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  • The GrandmasterSocio-Political Plurality in Contemporary Hong Kong
  • Tom Cunliffe (bio)

In the era of twenty-first century Hong Kong-mainland China co-productions, there have been several cops-and-robbers movies featuring politicized images of a Hong Konger kneeling down before a mainland cop, including Lady Cop and Papa Crook (Felix Chong, Alan Mak, 2008) and Drug War (Johnnie To, 2012). In the local production Election 2 (Johnnie To, 2006), a shadowy mainland Chinese security chief official towers over a Hong Konger. These images suggest the possibility of conciliation between Hong Kong and mainland China to be a pipe-dream and visualizes the vertical hegemonic relationship between China and Hong Kong. In Lady Cop and Papa Crook, a mainland cop pointing a gun at the Cantonese-speaking Hong Konger barks out, "Ten years after the handover and you still don't understand Putonghua [Mandarin language]?" This reflects the Chinese Communist Party's (CCP) dislike of Cantonese, since it dislodges the national China imaginary, and also considers the increasing emphasis on Putonghua over Cantonese at Hong Kong schools and the attending concerns over local Hong Kong culture and identity waning. In Drug War, a Hong Kong gangster on his knees begs a mainland cop not to be given the death penalty. Yiu-Wai Chu points out that the relatively independent and impartial legal system has become the "pride of Hong Kong"1 but Drug War ends with the state execution of a Hong Kong drug dealer, graphically depicted to the extent that it reveals that Hong Kong's political autonomy and civil liberties are in danger of being compromised by the hegemonic power of China. The climax of Election 2 contains what is perhaps the strongest political statement in a post-1997 film about the Hong Kong-China relationship. On top of an apocalyptically dark [End Page 101] mountain, a mainland Chinese security chief condemns Louis Koo's character, recently chaired triad chief, to lifelong servitude to a new triad system, ruled by China. The security chief spouts, "Your help will make Hong Kong a safer place" and "Hong Kong can only prosper" under this new Chinese rule, receiving a blow from Louis Koo's character after each of these typical pro-Beijing slogans. By the end, however, resistance has crumbled as Louis Koo's character collapses on the ground and the security chief standing above him thanks him for his cooperation. As Stephen Ching-kiu Chan points out, in the postcolonial conditions of Hong Kong, resistance is a space that forms in an estranging context where historically leftover "universal" concepts and values like democracy, social justice, and human rights are sought after by previously colonized locals but are not accepted by those close to power in pro-Beijing circles for fear of destabilizing "prosperity" and "stability."2 This ideological minefield is exactly what is being negotiated around in the scenes described above.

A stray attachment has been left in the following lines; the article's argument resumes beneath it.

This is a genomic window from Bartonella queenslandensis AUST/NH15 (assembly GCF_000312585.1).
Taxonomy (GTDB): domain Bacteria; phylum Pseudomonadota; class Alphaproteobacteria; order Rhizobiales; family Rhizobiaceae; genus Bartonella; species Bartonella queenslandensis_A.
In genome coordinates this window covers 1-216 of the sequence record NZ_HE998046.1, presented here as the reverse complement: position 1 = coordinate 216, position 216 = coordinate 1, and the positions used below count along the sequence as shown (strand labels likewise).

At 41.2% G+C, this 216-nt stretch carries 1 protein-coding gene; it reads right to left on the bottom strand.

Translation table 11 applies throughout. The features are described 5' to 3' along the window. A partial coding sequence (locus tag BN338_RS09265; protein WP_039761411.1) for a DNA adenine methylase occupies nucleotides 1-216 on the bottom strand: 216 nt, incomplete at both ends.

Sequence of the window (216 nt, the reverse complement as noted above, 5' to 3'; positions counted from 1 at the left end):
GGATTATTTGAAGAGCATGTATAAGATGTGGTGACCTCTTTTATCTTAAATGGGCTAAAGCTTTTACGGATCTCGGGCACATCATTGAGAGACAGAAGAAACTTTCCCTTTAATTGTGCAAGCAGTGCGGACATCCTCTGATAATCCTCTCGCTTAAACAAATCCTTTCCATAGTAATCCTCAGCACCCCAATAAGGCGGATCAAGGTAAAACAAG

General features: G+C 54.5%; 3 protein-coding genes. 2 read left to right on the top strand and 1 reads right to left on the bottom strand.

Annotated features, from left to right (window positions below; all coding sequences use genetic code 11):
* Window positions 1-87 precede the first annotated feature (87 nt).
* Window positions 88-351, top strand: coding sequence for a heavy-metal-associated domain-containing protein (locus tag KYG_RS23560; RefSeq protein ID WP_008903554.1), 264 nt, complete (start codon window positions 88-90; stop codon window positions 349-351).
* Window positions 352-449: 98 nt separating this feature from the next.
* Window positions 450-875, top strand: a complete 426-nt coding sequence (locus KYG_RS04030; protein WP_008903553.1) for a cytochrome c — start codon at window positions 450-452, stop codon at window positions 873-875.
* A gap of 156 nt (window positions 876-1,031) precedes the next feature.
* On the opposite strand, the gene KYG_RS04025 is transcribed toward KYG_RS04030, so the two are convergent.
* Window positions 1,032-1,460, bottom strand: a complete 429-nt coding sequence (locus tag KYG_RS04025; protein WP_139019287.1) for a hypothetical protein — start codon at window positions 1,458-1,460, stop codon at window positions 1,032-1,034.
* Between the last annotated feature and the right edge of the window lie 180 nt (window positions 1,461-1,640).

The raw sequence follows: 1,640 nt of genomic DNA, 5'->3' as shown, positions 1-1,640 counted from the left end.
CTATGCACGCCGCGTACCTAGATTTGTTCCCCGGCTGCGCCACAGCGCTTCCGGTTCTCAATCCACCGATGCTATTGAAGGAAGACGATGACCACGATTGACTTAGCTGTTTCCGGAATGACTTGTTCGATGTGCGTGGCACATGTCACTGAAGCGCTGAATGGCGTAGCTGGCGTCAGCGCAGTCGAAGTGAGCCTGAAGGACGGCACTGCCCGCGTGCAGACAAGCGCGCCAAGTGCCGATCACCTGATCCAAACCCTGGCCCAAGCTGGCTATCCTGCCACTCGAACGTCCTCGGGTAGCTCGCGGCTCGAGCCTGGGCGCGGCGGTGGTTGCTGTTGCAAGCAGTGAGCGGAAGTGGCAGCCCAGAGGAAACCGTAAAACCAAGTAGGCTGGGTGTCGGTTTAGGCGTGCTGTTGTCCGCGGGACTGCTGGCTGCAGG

Unlike the more overt examples of resistance above, I argue that Wong Kar-wai's The Grandmaster (2013) fits into a growing number of Hong Kong-mainland China co-productions that appear to be complicit with the current Chinese state national discourse yet curiously share similar sentiments to those that spurred on recent protests in Hong Kong, including against compulsory national education and for true universal suffrage. These films have appeared from Hong Kong film-makers self-consciously aware of their own politics in response to the increasingly encroaching political culture of mainland China in Hong Kong, whose autonomy was supposed to remain largely unchanged for fifty years after 1997 under the "One Country, Two Systems" formula. Hong Kong's core values, including a free press, freedom of speech, and transparent law system, are gradually eroding. These films resist being "mainlandized" because they are directly tackling issues related to Hong Kong itself becoming "mainlandized." In different ways, they suggest there is not just one way to see things (Beijing's) but different possible constellations in a constantly changing environment and world, offering a pluralistic conception of China rather than the (failed) national imagination of a unified China.

For example, scholar Yang Yuanying has illustrated how Bodyguards and Assassins (Teddy Chan, 2008) was calculated to touch mainland...


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